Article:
Pediatric Intussusception

by Carlo Raj, MD

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    00:01 Our topic now goes into pediatric intussusception.

    00:05 How did this take place? Well, intussusception here, maybe perhaps there is a vasculitis taking place of the intestines such as Henoch-Schönlein purpura.

    00:16 Maybe there is that Meckel's diverticulum or maybe in general, you just had folding of one intestine to the other.

    00:24 Folding.

    00:25 There’s something called intussuscipien, intussusceptum.

    00:27 That’s a little bit too much detail.

    00:29 The point is that the – there’s telescoping.

    00:32 Think about telescope. What do you do with a telescope? You pull it out.

    00:35 When you want to see something and you put it back in.

    00:39 Well, that’s what’s happening with intussusception.

    00:41 One area of the intestine is folding into another.

    00:45 Literally, telescoping.

    00:47 This is not good.

    00:49 The child is going to then have bilious vomiting.

    00:52 The child may then be passing blood through the stool.

    00:56 You might have heard of something called currant jelly stool.

    00:59 It looks so incredibly appetizing.

    01:02 I’m sorry that I’m being a little sick here, but whatever.

    01:04 It does, it looks like currant jelly.

    01:06 Amazing! There’s blood in the stool.

    01:09 In addition, When you feel the abdomen, but this time, you have a folding.

    01:15 This is not an olive.

    01:17 An olive means what? Pyloric stenosis.

    01:20 So what is this? You’re feeling a sausage and I’ll show you a picture upcoming.

    01:25 Let’s talk about intussusception.

    01:27 A portion of the GI tract telescoping into the portion distal to it.

    01:32 Early: six to two years of age.

    01:35 In fact, as rule of thumb in practice, you have an infant or a child between two months to two years with obstruction and colic.

    01:49 At this point, with that type of history, you are being very aggressive in terms of investigating intussusception.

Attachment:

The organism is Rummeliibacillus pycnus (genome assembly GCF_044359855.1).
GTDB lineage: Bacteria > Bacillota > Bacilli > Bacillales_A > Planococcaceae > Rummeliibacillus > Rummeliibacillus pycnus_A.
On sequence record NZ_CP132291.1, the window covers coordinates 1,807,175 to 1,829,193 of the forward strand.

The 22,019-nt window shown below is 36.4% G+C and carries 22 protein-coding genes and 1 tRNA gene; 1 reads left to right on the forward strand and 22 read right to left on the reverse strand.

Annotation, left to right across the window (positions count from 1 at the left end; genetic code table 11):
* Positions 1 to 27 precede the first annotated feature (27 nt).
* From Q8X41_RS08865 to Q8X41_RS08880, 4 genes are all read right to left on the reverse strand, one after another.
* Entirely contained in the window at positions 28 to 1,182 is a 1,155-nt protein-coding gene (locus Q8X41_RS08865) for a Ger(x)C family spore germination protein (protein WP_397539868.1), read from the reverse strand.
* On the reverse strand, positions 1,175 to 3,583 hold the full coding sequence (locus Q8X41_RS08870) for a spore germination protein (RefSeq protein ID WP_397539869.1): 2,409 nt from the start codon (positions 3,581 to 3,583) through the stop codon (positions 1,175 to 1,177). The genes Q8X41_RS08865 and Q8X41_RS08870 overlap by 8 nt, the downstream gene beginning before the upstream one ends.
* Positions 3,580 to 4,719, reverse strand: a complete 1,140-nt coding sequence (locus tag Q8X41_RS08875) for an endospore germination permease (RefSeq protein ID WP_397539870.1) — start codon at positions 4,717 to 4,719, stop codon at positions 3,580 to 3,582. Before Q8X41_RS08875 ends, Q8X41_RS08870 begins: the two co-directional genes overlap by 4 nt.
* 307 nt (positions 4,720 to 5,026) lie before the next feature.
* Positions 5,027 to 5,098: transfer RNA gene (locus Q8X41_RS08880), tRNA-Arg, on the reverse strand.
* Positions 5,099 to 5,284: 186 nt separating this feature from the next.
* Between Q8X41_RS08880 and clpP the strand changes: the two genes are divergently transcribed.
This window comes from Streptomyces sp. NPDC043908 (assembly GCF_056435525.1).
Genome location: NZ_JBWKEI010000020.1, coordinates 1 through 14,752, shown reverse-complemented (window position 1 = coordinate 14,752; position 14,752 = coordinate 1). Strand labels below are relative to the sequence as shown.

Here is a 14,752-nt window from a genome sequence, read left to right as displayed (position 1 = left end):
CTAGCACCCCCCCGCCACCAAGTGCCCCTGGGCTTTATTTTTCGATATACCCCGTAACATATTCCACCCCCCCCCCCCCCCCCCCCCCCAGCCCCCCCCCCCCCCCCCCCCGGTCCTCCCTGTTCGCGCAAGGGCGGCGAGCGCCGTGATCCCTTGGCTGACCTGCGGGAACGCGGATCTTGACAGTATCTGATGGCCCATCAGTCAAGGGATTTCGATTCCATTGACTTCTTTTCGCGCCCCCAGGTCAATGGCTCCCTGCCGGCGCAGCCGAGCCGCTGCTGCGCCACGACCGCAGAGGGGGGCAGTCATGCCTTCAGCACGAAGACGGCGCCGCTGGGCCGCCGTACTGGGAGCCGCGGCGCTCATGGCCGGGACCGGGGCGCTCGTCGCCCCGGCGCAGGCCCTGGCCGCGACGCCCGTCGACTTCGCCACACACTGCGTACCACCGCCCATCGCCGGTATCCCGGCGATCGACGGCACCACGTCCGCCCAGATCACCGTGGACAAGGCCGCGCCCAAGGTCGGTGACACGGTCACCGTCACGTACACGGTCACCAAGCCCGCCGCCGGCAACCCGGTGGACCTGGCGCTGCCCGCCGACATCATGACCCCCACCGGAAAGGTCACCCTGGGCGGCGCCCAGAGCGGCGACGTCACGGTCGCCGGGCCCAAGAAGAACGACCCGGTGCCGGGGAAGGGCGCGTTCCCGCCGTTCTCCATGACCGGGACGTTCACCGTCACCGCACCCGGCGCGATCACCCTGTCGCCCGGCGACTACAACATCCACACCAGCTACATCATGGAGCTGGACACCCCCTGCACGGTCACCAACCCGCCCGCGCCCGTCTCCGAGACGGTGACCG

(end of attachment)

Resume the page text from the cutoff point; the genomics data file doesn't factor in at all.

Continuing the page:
01:56 It is associated with lymphoid hyperplasia, Peyer’s patches, Meckel’s diverticulum or perhaps even rotavirus vaccine.

    02:07 Signs and symptoms would be the following.

    02:09 Acute onset, cramping, intermittent pain to the point where the child and the infant is crying, lethargy.

    02:17 What does currant jelly stool mean to you? It’s dark.

    02:20 Why? There’s passage of blood with the stool.

    02:24 And upon examination, sausage-shaped mass.

    02:30 I’ll show a picture where you’ll never forget it.

    02:32 Diagnosis: Clinical history is sufficient for intervention.

    02:36 By clinical history, we mean there’s quite a bit of colic and pain between the ages of two months and two years.

    02:42 Ultrasound, plain films are supportive.

    02:46 And air enema is diagnostic and therapeutic.

    02:50 That’s what you’re paying attention to.

    02:52 Literally, remember, this is causing what kind of obstruction? Mechanical obstruction.

    02:57 So therefore, barium enema is actually going to then cause, well, increasing diameter of the intestine.

    03:04 And very much, it’s going to relieve the child’s discomfort, diagnostic and therapeutic.

    03:11 You definitely want to know those tests, which then provide both those types of experiences or those type of luxuries.

    03:24 Enema reduction successful in 50% of your cases, in fact apart from it being diagnostic.

    03:30 And take a look at this please.

    03:32 Let me walk you through this.

    03:33 On the left end, you find that there’s a little bit of -- it’s a smaller end, meaning to say that that was a normal intestine.

    03:43 It folded into the distal portion.

    03:46 And that red, beefy type of intestine that you’re seeing there, If you were feel that in the abdomen, it would feel like what? A sausage.

    03:57 With such pictures, I believe that there’s absolutely no way that you are going to miss such questions.

    04:03 Sausage shape.

    04:05 Currant jelly.

    04:06 The child being quite discomfort.

    04:08 Welcome to intussusception.

    About the Lecture

    The lecture Pediatric Intussusception by Carlo Raj, MD is from the course Pediatric GI Pathology.

    Included Quiz Questions

    1. Paralytic ileus
    2. Henoch-Schonlein purpura
    3. Polyps
    4. Meckel's diverticulum
    5. Rotavirus vaccine
    1. Currant-jelly stools
    2. Rice-water stools
    3. Hematochezia with mucus
    4. Foul-smelling, mucoid stools
    5. Melena
    1. Air enema
    2. Ultrasound scan
    3. Colonoscopy
    4. Gastroscopy
    5. Plain X-ray
    1. Sigmoidoscopy
    2. USG abdomen
    3. Air enema
    4. Barium enema
    5. X-ray plain films
    1. A part of the intestine curled up into the other part of the intestine
    2. Hypertrophy of the pyloric part of the stomach
    3. Twisting of the bowel wall
    4. Necrosis and inflammation of the bowel wall
    5. Inflammation of a diverticulum arising about 2 feet from the ileocecal junction

    Author of lecture Pediatric Intussusception

     Carlo Raj, MD

    Carlo Raj, MD

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